Indian restaurant in Budapest opens langar for evacuees

Maharaja, the oldest Indian restaurant in Budapest, has been serving free meals to Indian students being evacuated from war-torn Ukraine via the Hungarian capital. 

Kulvinder Singh Jham , the restaurant owner, said being a devout Sikh, he immediately opened a langar (community kitchen) to serve the free food. “It was Monday. I did not realize their numbers would increase so rapidly. On Tuesday, 300 students arrived in Budapest. On Wednesday afternoon, we prepared 800 meals and at night another 1,500 students arrived,” Jham told Hindustan Times over the phone. 

Jham, who has lived in Europe for 40 years and set up Maharaja in 1994, said the students were expecting help from the Indian Embassy. “The embassy initially provided readily available food such as sandwiches, but the students needed warm cooked food. Many of them were starved and traumatized.” 

Jham said the students went through terrible experiences. “Some boys said they were offered money and rifles to fight for Ukraine. All were stopped by soldiers at the border because Ukraine does not allow men aged between 16 and 60 to leave the country. The students had to prove that they are not Ukraine nationals. Most of them preferred to board trains to Hungary thinking the Russians might stop and confiscate buses heading for Romania and Poland.”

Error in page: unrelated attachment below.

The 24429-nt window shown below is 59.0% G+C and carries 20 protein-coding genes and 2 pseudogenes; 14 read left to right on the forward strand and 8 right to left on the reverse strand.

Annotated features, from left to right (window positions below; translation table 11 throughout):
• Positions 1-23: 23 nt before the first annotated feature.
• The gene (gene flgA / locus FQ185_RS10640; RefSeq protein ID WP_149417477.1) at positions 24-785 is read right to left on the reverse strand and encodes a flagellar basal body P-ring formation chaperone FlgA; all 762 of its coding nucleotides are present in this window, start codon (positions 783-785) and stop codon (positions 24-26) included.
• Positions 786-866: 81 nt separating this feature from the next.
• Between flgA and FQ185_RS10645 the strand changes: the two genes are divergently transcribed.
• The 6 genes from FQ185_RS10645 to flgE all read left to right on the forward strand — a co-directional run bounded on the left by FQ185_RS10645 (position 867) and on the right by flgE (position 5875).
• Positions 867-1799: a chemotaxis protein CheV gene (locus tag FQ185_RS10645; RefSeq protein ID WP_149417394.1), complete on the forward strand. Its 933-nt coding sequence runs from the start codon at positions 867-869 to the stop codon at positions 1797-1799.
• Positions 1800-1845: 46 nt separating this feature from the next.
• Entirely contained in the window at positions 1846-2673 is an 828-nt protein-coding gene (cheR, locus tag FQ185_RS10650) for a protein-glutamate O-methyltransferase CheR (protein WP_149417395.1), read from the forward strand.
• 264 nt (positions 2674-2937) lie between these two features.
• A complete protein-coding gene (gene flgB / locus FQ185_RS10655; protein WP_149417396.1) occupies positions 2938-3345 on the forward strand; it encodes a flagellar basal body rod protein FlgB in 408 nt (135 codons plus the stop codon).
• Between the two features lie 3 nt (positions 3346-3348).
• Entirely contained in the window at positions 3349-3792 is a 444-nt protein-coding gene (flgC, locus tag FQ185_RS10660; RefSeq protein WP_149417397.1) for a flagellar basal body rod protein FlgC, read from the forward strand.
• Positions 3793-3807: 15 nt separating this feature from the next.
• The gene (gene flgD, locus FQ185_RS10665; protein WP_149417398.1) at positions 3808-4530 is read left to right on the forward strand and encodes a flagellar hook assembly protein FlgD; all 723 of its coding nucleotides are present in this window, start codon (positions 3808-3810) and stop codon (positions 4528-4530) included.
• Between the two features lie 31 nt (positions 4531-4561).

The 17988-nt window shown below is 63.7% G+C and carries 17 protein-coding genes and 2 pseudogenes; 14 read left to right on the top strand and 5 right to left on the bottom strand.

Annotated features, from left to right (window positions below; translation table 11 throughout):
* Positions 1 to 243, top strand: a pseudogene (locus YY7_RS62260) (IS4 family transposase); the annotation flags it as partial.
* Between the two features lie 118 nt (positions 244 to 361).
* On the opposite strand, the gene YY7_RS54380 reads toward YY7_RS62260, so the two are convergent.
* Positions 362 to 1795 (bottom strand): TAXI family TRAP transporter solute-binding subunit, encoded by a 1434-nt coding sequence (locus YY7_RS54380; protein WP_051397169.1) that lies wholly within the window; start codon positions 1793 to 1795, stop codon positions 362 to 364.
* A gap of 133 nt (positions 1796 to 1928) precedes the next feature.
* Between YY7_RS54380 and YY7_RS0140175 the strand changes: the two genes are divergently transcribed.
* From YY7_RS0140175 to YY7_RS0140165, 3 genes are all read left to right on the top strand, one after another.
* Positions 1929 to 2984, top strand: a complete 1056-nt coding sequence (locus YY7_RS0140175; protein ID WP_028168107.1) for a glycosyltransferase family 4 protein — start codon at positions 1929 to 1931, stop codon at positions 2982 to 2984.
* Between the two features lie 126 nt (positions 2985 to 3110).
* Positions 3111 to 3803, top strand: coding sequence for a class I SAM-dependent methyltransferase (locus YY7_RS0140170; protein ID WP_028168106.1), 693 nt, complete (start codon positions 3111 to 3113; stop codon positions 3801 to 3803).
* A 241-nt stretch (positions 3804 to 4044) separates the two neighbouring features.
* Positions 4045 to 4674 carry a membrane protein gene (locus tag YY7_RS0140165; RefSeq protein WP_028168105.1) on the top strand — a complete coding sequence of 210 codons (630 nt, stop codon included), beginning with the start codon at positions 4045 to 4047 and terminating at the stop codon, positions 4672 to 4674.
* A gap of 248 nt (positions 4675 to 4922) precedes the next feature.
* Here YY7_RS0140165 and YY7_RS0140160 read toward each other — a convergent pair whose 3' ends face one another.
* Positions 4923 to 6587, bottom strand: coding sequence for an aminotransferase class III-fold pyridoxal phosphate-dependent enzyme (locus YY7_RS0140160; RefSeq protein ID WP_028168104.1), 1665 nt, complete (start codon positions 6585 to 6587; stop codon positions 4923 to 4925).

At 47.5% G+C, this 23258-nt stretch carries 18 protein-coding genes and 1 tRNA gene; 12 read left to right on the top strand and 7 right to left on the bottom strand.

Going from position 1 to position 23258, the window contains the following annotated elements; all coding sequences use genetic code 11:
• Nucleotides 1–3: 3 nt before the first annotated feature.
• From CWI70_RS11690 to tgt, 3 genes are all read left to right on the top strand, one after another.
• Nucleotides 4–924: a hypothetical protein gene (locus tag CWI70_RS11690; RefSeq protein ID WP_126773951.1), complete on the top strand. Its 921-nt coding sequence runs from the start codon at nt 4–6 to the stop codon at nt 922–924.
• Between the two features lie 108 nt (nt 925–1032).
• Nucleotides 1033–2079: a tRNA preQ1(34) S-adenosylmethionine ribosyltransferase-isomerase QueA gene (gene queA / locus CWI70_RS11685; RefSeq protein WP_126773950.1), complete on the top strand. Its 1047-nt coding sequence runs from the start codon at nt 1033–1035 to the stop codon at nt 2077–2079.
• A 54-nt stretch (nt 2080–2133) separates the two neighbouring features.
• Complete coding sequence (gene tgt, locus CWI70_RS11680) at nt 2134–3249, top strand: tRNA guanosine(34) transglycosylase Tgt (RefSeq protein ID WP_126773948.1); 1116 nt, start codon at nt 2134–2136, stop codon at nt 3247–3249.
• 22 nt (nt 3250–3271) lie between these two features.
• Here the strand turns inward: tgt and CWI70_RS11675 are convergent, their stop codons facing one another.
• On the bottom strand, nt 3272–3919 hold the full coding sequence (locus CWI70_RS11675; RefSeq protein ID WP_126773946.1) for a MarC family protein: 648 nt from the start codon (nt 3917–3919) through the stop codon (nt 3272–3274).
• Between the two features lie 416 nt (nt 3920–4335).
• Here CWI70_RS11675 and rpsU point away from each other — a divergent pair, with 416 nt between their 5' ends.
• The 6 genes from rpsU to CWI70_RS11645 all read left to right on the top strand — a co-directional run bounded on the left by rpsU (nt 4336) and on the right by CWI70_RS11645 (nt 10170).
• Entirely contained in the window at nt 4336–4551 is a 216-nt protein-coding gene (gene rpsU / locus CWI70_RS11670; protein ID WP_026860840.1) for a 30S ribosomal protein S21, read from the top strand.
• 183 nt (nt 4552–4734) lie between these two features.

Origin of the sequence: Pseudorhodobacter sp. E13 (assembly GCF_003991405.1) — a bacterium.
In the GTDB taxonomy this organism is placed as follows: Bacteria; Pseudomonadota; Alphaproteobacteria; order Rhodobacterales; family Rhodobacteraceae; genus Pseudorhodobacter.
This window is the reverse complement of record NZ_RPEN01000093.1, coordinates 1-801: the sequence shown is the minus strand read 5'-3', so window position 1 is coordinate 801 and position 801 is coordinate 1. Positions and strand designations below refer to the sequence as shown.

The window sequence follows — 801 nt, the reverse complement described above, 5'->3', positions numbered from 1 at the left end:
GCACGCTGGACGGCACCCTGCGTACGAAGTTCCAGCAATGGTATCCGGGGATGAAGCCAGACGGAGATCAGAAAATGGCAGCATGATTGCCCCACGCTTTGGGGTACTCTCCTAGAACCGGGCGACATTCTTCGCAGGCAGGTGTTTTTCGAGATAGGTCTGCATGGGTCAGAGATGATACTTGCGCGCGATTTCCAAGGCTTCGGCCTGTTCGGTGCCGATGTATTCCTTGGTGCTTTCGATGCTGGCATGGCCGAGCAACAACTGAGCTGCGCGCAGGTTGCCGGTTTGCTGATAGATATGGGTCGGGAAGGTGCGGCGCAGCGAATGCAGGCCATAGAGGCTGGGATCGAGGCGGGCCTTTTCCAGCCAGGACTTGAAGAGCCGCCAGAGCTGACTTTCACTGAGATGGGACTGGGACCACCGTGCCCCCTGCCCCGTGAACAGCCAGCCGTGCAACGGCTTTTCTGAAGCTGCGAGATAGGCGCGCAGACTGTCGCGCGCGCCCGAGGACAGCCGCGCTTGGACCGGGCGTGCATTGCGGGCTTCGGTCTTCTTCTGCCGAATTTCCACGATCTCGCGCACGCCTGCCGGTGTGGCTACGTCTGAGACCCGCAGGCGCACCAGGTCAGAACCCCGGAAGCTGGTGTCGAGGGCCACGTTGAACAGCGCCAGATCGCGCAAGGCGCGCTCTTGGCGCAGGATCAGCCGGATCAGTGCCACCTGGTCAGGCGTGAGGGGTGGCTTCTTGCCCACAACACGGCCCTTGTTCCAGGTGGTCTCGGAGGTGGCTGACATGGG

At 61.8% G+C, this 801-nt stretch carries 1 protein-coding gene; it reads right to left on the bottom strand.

He said Hungary allowed entry without visa and set up registration centers. “Train fares have also been done away with. A terminal at the airport has been opened only for Indian students.” Jham said Indian ambassador Kumar Tuhin’s tenure ended and he returned to Delhi in November. “Since there was no ambassador here when the crisis began, the government sent him back because he is acquainted with the ground situation.” 

Jham said they met Tuhin and Union minister Hardeep Singh Puri, who appreciated the idea of setting up the langar. “The government is evacuating the students. A thousand of them are scheduled to leave on Friday.” 

Jham said he has around a dozen employees and packing the food was a problem but friends and neighbors volunteered to help. “I wake up at 4 am and start getting ingredients for the meals.” Jham said the plight of the students has touched them and many of them start crying on seeing friendly people. “They cannot seem to believe that their nightmare is over.” (Source: Hindustan Times) 

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